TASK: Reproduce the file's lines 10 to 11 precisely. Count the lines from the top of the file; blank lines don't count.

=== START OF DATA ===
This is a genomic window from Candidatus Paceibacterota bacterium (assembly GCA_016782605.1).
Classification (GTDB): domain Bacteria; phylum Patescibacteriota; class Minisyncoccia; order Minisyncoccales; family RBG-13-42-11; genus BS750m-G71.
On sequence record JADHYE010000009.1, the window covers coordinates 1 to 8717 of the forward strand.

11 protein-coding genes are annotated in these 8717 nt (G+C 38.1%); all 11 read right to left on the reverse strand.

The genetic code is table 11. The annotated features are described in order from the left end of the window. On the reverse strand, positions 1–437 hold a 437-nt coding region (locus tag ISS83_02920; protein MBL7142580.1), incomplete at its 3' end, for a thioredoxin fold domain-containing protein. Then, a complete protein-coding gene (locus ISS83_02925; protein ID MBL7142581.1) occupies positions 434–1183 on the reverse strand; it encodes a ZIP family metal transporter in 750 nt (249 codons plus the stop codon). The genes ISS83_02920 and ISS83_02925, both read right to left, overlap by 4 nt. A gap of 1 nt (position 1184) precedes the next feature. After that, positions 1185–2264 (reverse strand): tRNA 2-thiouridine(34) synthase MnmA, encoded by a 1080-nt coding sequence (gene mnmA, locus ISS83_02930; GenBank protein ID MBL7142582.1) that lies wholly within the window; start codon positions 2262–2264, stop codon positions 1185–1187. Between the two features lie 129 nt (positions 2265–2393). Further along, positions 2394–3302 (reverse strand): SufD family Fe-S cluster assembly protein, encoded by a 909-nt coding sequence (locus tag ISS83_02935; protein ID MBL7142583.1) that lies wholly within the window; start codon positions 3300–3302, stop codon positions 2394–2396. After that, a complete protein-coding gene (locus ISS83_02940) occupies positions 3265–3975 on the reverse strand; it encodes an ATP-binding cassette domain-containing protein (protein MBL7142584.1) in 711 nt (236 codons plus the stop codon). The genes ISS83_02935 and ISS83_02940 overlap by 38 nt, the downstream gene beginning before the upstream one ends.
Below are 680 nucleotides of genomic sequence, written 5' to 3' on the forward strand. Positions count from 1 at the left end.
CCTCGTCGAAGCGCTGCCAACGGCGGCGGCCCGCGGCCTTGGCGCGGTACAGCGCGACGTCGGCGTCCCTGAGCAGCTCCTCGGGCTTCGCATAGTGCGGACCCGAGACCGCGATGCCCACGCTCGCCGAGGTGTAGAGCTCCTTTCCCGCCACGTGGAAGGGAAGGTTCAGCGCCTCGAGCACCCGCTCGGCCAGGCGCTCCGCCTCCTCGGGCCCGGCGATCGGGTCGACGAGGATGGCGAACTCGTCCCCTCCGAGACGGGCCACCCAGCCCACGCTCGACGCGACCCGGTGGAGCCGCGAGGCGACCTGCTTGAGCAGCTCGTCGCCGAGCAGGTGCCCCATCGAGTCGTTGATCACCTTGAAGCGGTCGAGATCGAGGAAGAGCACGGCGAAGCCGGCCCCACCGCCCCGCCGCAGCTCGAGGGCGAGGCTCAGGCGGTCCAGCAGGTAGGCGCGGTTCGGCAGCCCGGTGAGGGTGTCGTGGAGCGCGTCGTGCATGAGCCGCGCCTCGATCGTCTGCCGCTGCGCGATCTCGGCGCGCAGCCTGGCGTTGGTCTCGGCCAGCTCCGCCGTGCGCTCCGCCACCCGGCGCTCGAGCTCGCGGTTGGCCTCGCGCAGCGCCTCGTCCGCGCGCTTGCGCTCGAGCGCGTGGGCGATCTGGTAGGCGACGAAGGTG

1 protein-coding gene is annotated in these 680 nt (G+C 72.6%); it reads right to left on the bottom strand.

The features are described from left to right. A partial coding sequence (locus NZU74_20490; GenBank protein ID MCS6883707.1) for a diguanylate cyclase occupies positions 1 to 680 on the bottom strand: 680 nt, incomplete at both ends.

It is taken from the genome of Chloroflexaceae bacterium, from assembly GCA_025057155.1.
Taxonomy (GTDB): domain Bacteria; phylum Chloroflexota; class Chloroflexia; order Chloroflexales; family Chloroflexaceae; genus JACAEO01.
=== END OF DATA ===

It is taken from the genome of Chloroflexaceae bacterium, from assembly GCA_025057155.1.
Taxonomy (GTDB): domain Bacteria; phylum Chloroflexota; class Chloroflexia; order Chloroflexales; family Chloroflexaceae; genus JACAEO01.